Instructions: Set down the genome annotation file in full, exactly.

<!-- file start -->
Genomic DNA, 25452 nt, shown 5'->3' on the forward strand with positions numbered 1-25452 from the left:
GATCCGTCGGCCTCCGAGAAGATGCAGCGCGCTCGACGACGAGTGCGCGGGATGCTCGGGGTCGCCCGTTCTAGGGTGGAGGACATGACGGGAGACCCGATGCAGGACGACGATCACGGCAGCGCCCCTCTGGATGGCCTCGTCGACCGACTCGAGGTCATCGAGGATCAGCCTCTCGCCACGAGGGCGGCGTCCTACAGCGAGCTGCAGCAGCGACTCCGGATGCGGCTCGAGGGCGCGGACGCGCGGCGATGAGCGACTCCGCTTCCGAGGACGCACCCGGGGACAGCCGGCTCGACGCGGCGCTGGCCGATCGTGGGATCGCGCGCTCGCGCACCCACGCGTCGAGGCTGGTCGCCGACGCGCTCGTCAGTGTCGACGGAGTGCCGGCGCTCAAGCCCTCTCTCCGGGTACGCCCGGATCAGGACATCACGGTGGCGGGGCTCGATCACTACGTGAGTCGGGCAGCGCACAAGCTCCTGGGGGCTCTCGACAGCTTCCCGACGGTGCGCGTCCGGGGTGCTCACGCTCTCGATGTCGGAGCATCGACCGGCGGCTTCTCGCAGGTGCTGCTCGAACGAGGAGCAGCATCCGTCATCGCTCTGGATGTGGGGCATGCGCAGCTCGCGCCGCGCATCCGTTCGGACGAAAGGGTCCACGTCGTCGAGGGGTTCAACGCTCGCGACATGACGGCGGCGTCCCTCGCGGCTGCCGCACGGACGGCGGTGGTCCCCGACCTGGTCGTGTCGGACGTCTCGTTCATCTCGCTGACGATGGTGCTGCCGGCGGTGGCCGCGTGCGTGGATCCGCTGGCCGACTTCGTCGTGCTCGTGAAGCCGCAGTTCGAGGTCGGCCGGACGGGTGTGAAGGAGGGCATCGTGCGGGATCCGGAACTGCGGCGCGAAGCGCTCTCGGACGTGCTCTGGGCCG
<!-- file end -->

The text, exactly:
Genomic DNA, 25452 nt, shown 5'->3' on the forward strand with positions numbered 1-25452 from the left:
GATCCGTCGGCCTCCGAGAAGATGCAGCGCGCTCGACGACGAGTGCGCGGGATGCTCGGGGTCGCCCGTTCTAGGGTGGAGGACATGACGGGAGACCCGATGCAGGACGACGATCACGGCAGCGCCCCTCTGGATGGCCTCGTCGACCGACTCGAGGTCATCGAGGATCAGCCTCTCGCCACGAGGGCGGCGTCCTACAGCGAGCTGCAGCAGCGACTCCGGATGCGGCTCGAGGGCGCGGACGCGCGGCGATGAGCGACTCCGCTTCCGAGGACGCACCCGGGGACAGCCGGCTCGACGCGGCGCTGGCCGATCGTGGGATCGCGCGCTCGCGCACCCACGCGTCGAGGCTGGTCGCCGACGCGCTCGTCAGTGTCGACGGAGTGCCGGCGCTCAAGCCCTCTCTCCGGGTACGCCCGGATCAGGACATCACGGTGGCGGGGCTCGATCACTACGTGAGTCGGGCAGCGCACAAGCTCCTGGGGGCTCTCGACAGCTTCCCGACGGTGCGCGTCCGGGGTGCTCACGCTCTCGATGTCGGAGCATCGACCGGCGGCTTCTCGCAGGTGCTGCTCGAACGAGGAGCAGCATCCGTCATCGCTCTGGATGTGGGGCATGCGCAGCTCGCGCCGCGCATCCGTTCGGACGAAAGGGTCCACGTCGTCGAGGGGTTCAACGCTCGCGACATGACGGCGGCGTCCCTCGCGGCTGCCGCACGGACGGCGGTGGTCCCCGACCTGGTCGTGTCGGACGTCTCGTTCATCTCGCTGACGATGGTGCTGCCGGCGGTGGCCGCGTGCGTGGATCCGCTGGCCGACTTCGTCGTGCTCGTGAAGCCGCAGTTCGAGGTCGGCCGGACGGGTGTGAAGGAGGGCATCGTGCGGGATCCGGAACTGCGGCGCGAAGCGCTCTCGGACGTGCTCTGGGCCG